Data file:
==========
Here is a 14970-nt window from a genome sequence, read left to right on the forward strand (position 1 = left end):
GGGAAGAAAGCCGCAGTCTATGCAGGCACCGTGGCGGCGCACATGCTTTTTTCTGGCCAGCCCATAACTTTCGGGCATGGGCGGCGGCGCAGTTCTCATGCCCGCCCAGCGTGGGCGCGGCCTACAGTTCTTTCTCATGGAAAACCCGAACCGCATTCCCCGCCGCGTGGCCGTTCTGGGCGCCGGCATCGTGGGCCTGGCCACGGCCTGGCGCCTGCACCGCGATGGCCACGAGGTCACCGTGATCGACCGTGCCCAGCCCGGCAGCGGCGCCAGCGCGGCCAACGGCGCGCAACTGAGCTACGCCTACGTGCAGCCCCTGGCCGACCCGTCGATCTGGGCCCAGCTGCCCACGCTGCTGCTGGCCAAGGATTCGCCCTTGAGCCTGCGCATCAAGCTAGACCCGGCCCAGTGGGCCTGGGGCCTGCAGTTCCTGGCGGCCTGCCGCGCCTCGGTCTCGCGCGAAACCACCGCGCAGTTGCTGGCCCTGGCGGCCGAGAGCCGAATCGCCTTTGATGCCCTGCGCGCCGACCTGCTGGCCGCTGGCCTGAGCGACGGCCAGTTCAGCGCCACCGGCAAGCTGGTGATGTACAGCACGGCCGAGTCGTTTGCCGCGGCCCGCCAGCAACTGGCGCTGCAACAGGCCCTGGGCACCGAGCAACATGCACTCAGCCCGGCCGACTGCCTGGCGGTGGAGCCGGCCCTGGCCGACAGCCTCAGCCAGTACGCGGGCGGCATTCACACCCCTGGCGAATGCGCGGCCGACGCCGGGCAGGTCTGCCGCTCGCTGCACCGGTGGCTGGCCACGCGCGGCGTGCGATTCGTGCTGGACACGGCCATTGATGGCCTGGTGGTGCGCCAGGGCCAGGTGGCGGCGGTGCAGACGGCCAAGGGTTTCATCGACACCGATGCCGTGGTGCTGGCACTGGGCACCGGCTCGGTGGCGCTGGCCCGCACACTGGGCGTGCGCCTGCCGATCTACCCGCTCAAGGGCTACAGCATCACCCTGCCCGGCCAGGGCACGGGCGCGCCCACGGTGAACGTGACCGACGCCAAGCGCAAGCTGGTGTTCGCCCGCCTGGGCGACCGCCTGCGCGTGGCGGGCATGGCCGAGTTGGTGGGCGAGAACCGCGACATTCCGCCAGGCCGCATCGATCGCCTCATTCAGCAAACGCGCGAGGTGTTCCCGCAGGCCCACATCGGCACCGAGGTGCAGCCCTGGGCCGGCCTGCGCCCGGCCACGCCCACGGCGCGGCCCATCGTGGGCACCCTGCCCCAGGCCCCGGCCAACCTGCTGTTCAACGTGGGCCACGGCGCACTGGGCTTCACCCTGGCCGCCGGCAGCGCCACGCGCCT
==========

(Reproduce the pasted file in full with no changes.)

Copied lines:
Here is a 14970-nt window from a genome sequence, read left to right on the forward strand (position 1 = left end):
GGGAAGAAAGCCGCAGTCTATGCAGGCACCGTGGCGGCGCACATGCTTTTTTCTGGCCAGCCCATAACTTTCGGGCATGGGCGGCGGCGCAGTTCTCATGCCCGCCCAGCGTGGGCGCGGCCTACAGTTCTTTCTCATGGAAAACCCGAACCGCATTCCCCGCCGCGTGGCCGTTCTGGGCGCCGGCATCGTGGGCCTGGCCACGGCCTGGCGCCTGCACCGCGATGGCCACGAGGTCACCGTGATCGACCGTGCCCAGCCCGGCAGCGGCGCCAGCGCGGCCAACGGCGCGCAACTGAGCTACGCCTACGTGCAGCCCCTGGCCGACCCGTCGATCTGGGCCCAGCTGCCCACGCTGCTGCTGGCCAAGGATTCGCCCTTGAGCCTGCGCATCAAGCTAGACCCGGCCCAGTGGGCCTGGGGCCTGCAGTTCCTGGCGGCCTGCCGCGCCTCGGTCTCGCGCGAAACCACCGCGCAGTTGCTGGCCCTGGCGGCCGAGAGCCGAATCGCCTTTGATGCCCTGCGCGCCGACCTGCTGGCCGCTGGCCTGAGCGACGGCCAGTTCAGCGCCACCGGCAAGCTGGTGATGTACAGCACGGCCGAGTCGTTTGCCGCGGCCCGCCAGCAACTGGCGCTGCAACAGGCCCTGGGCACCGAGCAACATGCACTCAGCCCGGCCGACTGCCTGGCGGTGGAGCCGGCCCTGGCCGACAGCCTCAGCCAGTACGCGGGCGGCATTCACACCCCTGGCGAATGCGCGGCCGACGCCGGGCAGGTCTGCCGCTCGCTGCACCGGTGGCTGGCCACGCGCGGCGTGCGATTCGTGCTGGACACGGCCATTGATGGCCTGGTGGTGCGCCAGGGCCAGGTGGCGGCGGTGCAGACGGCCAAGGGTTTCATCGACACCGATGCCGTGGTGCTGGCACTGGGCACCGGCTCGGTGGCGCTGGCCCGCACACTGGGCGTGCGCCTGCCGATCTACCCGCTCAAGGGCTACAGCATCACCCTGCCCGGCCAGGGCACGGGCGCGCCCACGGTGAACGTGACCGACGCCAAGCGCAAGCTGGTGTTCGCCCGCCTGGGCGACCGCCTGCGCGTGGCGGGCATGGCCGAGTTGGTGGGCGAGAACCGCGACATTCCGCCAGGCCGCATCGATCGCCTCATTCAGCAAACGCGCGAGGTGTTCCCGCAGGCCCACATCGGCACCGAGGTGCAGCCCTGGGCCGGCCTGCGCCCGGCCACGCCCACGGCGCGGCCCATCGTGGGCACCCTGCCCCAGGCCCCGGCCAACCTGCTGTTCAACGTGGGCCACGGCGCACTGGGCTTCACCCTGGCCGCCGGCAGCGCCACGCGCCT